Though student control of their own education is a laudable goal, that’s not the only goal of those pushing online education. Cost-cutting and streamlining are even more important ends. Producing a workforce augmentation implemented seamlessly also is.

The growth of the student as a person and a citizen is not. Education, as we have defined it in the United States (until recently), is not.

Thing is, the digital landscape our students inhabit has changed dramatically since the old assumptions about digital utility in education were formulated. The smartphone has become student interface with much of the world, including families and, yes, classrooms. Anyone simply looking around today can see that the smartphone should be changing all of assumptions about utility of digital tools–but it hasn’t.

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What I’m reading 8 Feb 2018 – 9 Mar 2018

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What I’m reading 31 May 2017 through 9 Jun 2017

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What I’m reading 24 May 2017 through 28 May 2017

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What I’m reading 19 Aug 2016 through 24 Aug 2016

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What I’m reading 26 Sep 2015 through 17 Oct 2015

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What I’m reading 8 Aug 2015 through 26 Aug 2015

  • The Fraught Interaction Design of Personalized Learning Products – The underfunded universities are going to paying a lot for suggestions about time management from the machine. And are students going take those suggestions or are teachers setting up to enforce them? Ah, you make learning fun!

    "the perceived value of the product is directly related to the confidence that students and teachers have that the product is rendering an accurate diagnosis. That’s why I think products that provide black box diagnoses are doomed to market failure in the long term. As the market matures, students and teachers are going to want to know not only what the diagnosis is but what the basis of the diagnosis is, so that they can judge for themselves whether they think the machine is correct." – (de d2l prescriptivism predictive )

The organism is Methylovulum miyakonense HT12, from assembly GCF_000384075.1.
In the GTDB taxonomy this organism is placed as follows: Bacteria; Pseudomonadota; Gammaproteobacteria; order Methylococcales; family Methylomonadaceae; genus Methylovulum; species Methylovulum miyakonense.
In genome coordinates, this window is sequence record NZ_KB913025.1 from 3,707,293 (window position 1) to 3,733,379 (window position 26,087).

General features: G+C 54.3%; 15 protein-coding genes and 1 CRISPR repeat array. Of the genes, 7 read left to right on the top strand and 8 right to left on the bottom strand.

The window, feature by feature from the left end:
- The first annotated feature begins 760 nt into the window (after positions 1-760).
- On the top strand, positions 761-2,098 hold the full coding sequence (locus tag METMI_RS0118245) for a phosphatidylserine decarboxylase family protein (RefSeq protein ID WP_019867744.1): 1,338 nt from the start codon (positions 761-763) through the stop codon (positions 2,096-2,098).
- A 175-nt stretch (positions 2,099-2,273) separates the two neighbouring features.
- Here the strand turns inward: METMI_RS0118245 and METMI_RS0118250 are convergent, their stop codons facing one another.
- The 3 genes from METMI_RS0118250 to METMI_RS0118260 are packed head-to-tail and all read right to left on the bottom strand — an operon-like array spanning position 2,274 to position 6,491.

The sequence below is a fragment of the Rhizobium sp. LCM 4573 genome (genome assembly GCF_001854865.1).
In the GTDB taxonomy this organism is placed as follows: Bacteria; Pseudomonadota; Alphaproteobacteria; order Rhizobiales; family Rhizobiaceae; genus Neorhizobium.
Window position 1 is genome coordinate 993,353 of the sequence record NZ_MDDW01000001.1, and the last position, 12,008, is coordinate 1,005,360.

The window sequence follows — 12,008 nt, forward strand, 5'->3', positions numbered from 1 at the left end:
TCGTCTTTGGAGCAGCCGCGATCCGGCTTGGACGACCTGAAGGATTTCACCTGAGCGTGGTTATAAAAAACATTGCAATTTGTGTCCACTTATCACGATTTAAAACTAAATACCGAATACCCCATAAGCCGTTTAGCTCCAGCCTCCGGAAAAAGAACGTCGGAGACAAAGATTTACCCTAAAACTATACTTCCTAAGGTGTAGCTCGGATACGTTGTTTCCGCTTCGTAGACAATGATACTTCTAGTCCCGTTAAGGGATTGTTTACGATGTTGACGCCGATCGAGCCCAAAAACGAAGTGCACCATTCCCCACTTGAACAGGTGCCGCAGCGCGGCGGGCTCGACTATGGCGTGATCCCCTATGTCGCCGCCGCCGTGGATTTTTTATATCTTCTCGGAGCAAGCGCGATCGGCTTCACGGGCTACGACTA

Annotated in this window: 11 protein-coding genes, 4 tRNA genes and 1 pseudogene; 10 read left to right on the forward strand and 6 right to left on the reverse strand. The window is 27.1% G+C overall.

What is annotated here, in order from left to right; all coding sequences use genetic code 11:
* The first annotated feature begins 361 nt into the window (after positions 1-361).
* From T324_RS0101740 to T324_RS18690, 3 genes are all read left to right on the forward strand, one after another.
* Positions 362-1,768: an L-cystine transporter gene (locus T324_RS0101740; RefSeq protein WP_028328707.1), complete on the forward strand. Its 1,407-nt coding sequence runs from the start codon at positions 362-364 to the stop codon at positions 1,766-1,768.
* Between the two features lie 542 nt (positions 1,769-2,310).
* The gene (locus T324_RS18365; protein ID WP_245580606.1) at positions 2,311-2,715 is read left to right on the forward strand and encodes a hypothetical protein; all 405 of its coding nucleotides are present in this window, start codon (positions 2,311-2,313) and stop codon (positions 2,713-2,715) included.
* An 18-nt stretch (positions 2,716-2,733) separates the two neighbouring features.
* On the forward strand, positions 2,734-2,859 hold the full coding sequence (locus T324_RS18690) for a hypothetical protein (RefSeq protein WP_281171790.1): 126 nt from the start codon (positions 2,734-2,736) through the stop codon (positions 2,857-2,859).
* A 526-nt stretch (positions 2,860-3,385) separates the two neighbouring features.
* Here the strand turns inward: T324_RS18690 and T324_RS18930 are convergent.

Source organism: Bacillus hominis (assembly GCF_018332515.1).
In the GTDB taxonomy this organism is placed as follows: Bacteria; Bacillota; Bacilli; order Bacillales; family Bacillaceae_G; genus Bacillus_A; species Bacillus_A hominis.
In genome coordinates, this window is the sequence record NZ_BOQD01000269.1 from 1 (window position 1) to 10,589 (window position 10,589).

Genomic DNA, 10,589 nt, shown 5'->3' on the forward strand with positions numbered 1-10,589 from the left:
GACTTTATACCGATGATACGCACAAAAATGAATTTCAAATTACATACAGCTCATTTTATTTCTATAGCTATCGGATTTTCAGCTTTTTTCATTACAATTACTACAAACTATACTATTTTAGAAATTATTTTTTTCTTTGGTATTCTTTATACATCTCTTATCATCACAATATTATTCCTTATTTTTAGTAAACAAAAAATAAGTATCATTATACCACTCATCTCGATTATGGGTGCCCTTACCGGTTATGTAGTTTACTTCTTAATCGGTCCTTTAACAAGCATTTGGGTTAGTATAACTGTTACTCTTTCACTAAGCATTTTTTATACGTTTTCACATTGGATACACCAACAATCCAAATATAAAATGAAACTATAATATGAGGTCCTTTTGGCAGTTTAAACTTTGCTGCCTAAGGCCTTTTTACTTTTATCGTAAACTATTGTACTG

• ELO 2015: The End(s) of Electronic Literature August 5. – Just in case you missed it: streams from the ELO, Bergen, Aug 2015 – (DH ELO )
  • elearnspace › White House: Innovation in Higher Education – Seimens's blog report on a secret White House thinktank with the for-profit education sector. Watch your back. The private sector wants your tax dollars. – (education disruption )
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on pinboard for June 22nd, 2014 through June 27th, 2014

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bookmarks for January 25th, 2013 through January 27th, 2013

  • Faducation? The MOOC – – (mooc )
  • Warnings from the Trenches | AAUP – "Please do not blame those of us in public schools for how unprepared for higher education the students arriving at your institutions are. We have very little say in what is happening to public education. Even the most distinguished and honored among us have trouble getting our voices heard in the discussion about educational policy – (de education postsecondary unprepared )